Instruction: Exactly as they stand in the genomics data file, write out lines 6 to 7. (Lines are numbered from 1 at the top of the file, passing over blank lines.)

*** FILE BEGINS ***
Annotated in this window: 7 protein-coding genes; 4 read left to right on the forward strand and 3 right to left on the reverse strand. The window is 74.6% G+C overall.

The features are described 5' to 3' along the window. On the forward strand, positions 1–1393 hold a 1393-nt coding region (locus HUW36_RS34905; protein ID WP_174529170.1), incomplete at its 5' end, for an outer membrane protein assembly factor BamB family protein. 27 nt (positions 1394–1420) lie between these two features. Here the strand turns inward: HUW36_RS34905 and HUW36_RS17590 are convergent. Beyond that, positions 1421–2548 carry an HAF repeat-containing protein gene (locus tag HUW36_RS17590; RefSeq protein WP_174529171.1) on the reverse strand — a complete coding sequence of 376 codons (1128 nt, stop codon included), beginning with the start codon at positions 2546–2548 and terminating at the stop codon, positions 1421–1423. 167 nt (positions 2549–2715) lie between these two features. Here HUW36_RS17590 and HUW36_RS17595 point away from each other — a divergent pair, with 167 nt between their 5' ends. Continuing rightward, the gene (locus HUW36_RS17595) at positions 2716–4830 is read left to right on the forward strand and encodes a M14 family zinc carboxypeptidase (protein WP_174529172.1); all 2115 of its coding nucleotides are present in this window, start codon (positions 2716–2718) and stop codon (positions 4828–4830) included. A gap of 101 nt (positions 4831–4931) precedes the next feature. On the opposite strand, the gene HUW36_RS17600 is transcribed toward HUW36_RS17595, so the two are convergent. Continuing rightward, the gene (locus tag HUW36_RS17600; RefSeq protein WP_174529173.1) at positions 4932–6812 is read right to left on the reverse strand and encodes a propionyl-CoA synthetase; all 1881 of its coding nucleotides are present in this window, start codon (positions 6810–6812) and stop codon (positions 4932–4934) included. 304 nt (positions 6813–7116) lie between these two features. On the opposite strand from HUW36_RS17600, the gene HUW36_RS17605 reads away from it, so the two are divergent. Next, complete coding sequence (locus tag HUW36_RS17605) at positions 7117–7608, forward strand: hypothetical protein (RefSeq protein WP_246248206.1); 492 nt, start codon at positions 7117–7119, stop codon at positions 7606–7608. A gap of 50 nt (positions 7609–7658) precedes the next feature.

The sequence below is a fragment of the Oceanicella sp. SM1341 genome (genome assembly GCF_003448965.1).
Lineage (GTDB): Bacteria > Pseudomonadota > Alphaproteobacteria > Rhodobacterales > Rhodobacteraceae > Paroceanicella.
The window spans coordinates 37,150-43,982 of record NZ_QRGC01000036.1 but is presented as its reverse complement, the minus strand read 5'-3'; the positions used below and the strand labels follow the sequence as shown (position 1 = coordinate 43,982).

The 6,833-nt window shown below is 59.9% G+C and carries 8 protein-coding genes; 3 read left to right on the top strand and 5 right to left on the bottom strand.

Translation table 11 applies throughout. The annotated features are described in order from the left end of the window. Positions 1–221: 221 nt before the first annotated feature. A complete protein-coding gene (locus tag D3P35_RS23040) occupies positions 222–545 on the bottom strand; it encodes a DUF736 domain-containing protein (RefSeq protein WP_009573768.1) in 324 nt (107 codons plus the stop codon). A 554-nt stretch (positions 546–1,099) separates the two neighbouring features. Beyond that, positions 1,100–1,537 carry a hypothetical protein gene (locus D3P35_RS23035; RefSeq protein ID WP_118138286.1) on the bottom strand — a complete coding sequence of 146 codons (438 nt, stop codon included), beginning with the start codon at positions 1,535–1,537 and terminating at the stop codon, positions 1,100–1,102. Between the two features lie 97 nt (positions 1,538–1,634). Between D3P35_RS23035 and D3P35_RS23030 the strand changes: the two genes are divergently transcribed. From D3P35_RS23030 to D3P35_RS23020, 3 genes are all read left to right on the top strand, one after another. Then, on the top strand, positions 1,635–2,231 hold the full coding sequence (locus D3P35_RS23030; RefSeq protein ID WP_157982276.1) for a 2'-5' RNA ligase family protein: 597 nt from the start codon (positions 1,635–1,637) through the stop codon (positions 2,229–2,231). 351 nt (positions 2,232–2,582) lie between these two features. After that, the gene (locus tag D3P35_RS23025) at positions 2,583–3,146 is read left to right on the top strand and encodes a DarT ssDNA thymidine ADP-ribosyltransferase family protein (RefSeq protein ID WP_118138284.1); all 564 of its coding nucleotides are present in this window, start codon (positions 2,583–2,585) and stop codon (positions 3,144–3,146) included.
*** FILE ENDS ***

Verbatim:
The 6,833-nt window shown below is 59.9% G+C and carries 8 protein-coding genes; 3 read left to right on the top strand and 5 right to left on the bottom strand.

Translation table 11 applies throughout. The annotated features are described in order from the left end of the window. Positions 1–221: 221 nt before the first annotated feature. A complete protein-coding gene (locus tag D3P35_RS23040) occupies positions 222–545 on the bottom strand; it encodes a DUF736 domain-containing protein (RefSeq protein WP_009573768.1) in 324 nt (107 codons plus the stop codon). A 554-nt stretch (positions 546–1,099) separates the two neighbouring features. Beyond that, positions 1,100–1,537 carry a hypothetical protein gene (locus D3P35_RS23035; RefSeq protein ID WP_118138286.1) on the bottom strand — a complete coding sequence of 146 codons (438 nt, stop codon included), beginning with the start codon at positions 1,535–1,537 and terminating at the stop codon, positions 1,100–1,102. Between the two features lie 97 nt (positions 1,538–1,634). Between D3P35_RS23035 and D3P35_RS23030 the strand changes: the two genes are divergently transcribed. From D3P35_RS23030 to D3P35_RS23020, 3 genes are all read left to right on the top strand, one after another. Then, on the top strand, positions 1,635–2,231 hold the full coding sequence (locus D3P35_RS23030; RefSeq protein ID WP_157982276.1) for a 2'-5' RNA ligase family protein: 597 nt from the start codon (positions 1,635–1,637) through the stop codon (positions 2,229–2,231). 351 nt (positions 2,232–2,582) lie between these two features. After that, the gene (locus tag D3P35_RS23025) at positions 2,583–3,146 is read left to right on the top strand and encodes a DarT ssDNA thymidine ADP-ribosyltransferase family protein (RefSeq protein ID WP_118138284.1); all 564 of its coding nucleotides are present in this window, start codon (positions 2,583–2,585) and stop codon (positions 3,144–3,146) included.